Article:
Conspicuous consumption and glittering glass towers sprouting from the desert sands of Dubai and Abu Dhabi are only part of the story in the United Arab Emirates. Another part is far darker and less shiny. Exhibit A: the case of five activists whose call for greater political rights has been deemed a national-security threat, and earned them charges of "publicly insulting" the federation's rulers.
The five men bloggers and activists were detained in April, just a month after signing and circulating an online petition endorsed by 130 other prominent Emiratis. The petition called on the country's President to expand the powers of the Federal National Council (FNC) a quasi parliament serving in an advisory but not legislative capacity and to allow all citizens to vote for its members. "Participation in decisionmaking is considered a part of the traditions and culture of this nation since before the founding of the state and after it, and we are all eager for its continuation," the activists said in the petition, whose signatories included former government officials, journalists and academics. It was the first ripple to reach the U.A.E. from the wave of discontent sweeping the Middle East.
The only change the U.A.E.'s ruling sheikhs are hoping to see is in their cities' ever evolving skylines. Still, they have made small concessions. The government increased the number of handpicked voters to elect 20 of the 40 members of the FNC, from some 6,500 to 129,000 (15% of the citizenry) this year. The rulers name the other half of the assembly. The small electorate wasn't exactly electrified by the change, if the 28% turnout in the Sept. 24 election is any indication. Ibtisam al-Ketbi, professor of political science at the United Arab Emirates University, says the low turnout was the result of a lack of awareness among an electorate for whom voting would be a novel experience, a short campaign season (three weeks), and the fact that some people might not have wanted to vote for "an institution which has no power."
Among the key issues facing the U.A.E.'s rulers is the imbalance in distribution of the federation's vast wealth. The U.A.E. has one of the world's highest gross domestic products per capita, at over $47,000. But drive a few hours north of glittering Dubai, in Ras al-Khaimah, Umm al-Quwain or Fujairah, and the differences are stark. "The streets are not in perfect shape, there are holes, and people are poorer than other Emiratis. The system as a whole is not as developed, as professional," says Fatema Hadroom, 37, one of the few women who ran for office but failed to secure a seat. (Only one woman was elected, in Umm al-Quwain).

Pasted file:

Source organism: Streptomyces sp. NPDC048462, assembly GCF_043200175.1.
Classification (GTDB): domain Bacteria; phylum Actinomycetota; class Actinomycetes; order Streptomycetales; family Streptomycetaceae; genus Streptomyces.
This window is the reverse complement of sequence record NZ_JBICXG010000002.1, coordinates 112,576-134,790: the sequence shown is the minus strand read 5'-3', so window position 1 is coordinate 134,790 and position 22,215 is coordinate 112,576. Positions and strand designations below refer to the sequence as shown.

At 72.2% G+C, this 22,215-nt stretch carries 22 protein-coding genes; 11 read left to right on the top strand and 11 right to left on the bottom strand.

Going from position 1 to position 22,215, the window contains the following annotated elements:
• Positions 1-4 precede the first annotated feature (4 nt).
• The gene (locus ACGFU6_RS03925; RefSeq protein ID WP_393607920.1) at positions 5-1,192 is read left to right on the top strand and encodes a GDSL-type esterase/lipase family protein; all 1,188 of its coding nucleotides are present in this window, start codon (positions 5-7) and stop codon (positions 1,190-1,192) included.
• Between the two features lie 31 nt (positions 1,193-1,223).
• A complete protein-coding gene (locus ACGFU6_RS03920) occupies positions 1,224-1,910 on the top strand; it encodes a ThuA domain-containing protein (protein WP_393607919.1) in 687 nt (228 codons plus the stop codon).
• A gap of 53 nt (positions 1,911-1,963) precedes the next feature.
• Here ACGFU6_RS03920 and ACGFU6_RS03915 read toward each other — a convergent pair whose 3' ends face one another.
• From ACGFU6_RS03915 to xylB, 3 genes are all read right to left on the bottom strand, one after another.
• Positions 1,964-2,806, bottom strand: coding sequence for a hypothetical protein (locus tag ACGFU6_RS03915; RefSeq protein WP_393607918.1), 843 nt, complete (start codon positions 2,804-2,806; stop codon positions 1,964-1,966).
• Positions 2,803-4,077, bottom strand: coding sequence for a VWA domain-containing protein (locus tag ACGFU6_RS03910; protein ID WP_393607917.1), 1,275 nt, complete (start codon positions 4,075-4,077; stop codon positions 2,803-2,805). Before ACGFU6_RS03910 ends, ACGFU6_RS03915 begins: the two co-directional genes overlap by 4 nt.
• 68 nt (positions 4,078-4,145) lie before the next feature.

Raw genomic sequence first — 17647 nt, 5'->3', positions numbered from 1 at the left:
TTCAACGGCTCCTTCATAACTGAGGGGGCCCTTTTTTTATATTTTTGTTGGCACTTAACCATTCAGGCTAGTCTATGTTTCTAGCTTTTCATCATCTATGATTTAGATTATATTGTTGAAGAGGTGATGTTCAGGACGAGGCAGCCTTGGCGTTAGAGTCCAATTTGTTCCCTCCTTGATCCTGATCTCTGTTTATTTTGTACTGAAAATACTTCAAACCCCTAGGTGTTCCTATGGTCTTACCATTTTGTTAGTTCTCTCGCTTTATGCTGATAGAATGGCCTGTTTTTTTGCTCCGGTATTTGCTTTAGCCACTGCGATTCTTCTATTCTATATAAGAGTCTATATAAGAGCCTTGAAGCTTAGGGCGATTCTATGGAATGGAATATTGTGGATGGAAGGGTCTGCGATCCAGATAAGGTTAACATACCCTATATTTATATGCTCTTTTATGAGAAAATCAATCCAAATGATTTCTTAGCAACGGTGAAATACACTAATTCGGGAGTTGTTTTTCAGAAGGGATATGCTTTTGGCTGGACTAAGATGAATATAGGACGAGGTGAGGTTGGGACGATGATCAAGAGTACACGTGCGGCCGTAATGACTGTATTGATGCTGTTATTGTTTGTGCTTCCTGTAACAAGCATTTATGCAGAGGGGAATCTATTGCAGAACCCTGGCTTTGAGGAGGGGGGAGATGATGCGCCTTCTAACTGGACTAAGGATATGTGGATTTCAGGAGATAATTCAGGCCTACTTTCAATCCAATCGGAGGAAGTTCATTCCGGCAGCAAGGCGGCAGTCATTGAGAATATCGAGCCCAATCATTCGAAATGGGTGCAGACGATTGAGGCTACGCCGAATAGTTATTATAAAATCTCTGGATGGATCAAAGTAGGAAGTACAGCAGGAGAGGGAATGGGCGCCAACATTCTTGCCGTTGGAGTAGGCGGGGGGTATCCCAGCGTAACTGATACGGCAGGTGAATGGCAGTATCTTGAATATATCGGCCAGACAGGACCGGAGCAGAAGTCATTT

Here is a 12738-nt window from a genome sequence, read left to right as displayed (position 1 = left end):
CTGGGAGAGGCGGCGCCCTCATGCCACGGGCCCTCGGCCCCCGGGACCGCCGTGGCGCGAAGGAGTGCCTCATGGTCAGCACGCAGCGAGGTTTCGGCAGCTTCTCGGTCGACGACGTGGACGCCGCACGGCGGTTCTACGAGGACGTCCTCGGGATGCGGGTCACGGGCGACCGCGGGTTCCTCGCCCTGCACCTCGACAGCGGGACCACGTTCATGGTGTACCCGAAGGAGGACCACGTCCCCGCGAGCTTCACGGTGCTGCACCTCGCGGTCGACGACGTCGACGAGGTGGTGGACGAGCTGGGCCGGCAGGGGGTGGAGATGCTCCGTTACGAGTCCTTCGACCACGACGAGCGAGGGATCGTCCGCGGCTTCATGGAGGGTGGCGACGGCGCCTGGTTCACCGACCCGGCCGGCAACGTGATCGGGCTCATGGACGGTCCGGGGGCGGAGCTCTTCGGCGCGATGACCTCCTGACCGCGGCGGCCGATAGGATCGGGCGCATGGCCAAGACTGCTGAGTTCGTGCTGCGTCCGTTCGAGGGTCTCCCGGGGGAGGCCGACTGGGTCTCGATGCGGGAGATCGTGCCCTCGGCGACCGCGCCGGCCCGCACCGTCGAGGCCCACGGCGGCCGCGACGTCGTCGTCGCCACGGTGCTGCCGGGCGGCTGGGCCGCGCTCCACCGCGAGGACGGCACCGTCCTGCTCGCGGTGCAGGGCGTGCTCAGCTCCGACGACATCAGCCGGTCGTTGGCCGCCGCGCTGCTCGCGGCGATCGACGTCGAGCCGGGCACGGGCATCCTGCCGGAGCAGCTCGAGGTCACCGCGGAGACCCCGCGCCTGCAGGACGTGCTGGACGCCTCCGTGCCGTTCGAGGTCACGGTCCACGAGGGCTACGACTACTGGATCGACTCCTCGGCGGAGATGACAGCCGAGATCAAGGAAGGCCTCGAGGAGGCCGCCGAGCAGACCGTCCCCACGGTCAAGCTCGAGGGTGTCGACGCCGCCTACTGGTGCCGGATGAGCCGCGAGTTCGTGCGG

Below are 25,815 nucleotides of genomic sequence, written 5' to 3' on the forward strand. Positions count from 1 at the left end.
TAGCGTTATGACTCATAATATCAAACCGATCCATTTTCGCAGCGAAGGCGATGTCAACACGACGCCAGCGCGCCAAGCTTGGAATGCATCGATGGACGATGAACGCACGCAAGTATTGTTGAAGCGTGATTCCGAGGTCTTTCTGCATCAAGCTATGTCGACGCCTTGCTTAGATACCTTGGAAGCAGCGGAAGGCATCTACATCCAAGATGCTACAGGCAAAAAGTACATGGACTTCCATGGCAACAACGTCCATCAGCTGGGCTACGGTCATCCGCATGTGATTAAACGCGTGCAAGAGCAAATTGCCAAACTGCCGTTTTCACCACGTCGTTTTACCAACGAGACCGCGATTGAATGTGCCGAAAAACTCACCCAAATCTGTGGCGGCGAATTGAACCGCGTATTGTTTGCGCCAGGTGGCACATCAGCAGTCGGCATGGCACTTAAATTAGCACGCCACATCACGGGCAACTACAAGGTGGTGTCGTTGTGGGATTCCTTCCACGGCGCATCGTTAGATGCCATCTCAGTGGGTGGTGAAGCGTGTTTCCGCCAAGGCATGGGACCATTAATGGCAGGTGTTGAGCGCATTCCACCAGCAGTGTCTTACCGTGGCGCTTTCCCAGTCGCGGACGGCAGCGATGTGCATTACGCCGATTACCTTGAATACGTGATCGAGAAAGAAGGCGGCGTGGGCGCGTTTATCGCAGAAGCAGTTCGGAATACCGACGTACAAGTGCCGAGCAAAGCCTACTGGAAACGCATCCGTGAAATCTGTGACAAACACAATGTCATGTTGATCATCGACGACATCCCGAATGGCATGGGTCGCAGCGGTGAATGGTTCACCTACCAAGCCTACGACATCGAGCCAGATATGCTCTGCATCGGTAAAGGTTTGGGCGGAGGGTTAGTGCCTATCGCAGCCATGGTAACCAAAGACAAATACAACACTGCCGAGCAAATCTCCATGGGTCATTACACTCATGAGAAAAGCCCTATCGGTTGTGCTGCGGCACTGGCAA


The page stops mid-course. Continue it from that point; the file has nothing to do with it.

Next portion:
In March, the federal government announced a $1.6 billion program to improve water and electricity networks in these poorer northern regions, and $1.9 billion was earmarked for housing loans after Abu Dhabi's Crown Prince Mohammed bin Zayed al-Nahyan called for measures to shore up "social stability" following a tour of the northern emirates where there have been occasional signs of social protest in past years.
In many ways, the U.A.E. epitomizes the long-standing but now crumbling Arab social order in which autocratic leaders promise security and a measure of prosperity in exchange for quiescence an arrangement decried as a social bribe by one of the five accused activists, Nasser bin Ghaith, a lecturer at the Abu Dhabi branch of Paris' Sorbonne University. "They have announced 'benefits and handouts' assuming their citizens are not like other Arabs or other human beings, who see freedom as a need no less significant than other physical needs," bin Ghaith wrote in a blog post before his arrest.
The case of bin Ghaith and his fellow activists shows that the price of dissent is high. Their case has elicited harsh criticism from Amnesty International, Human Rights Watch (HRW) and other groups, which in a joint statement branded the trial as "fundamentally unfair" and riddled with procedural flaws. "Pretty much every due process issue you could imagine" has been violated, says Jennie Pasquarella, a civil-liberties lawyer from Los Angeles in the U.A.E. to monitor the trial, of which first four sessions were held in secret.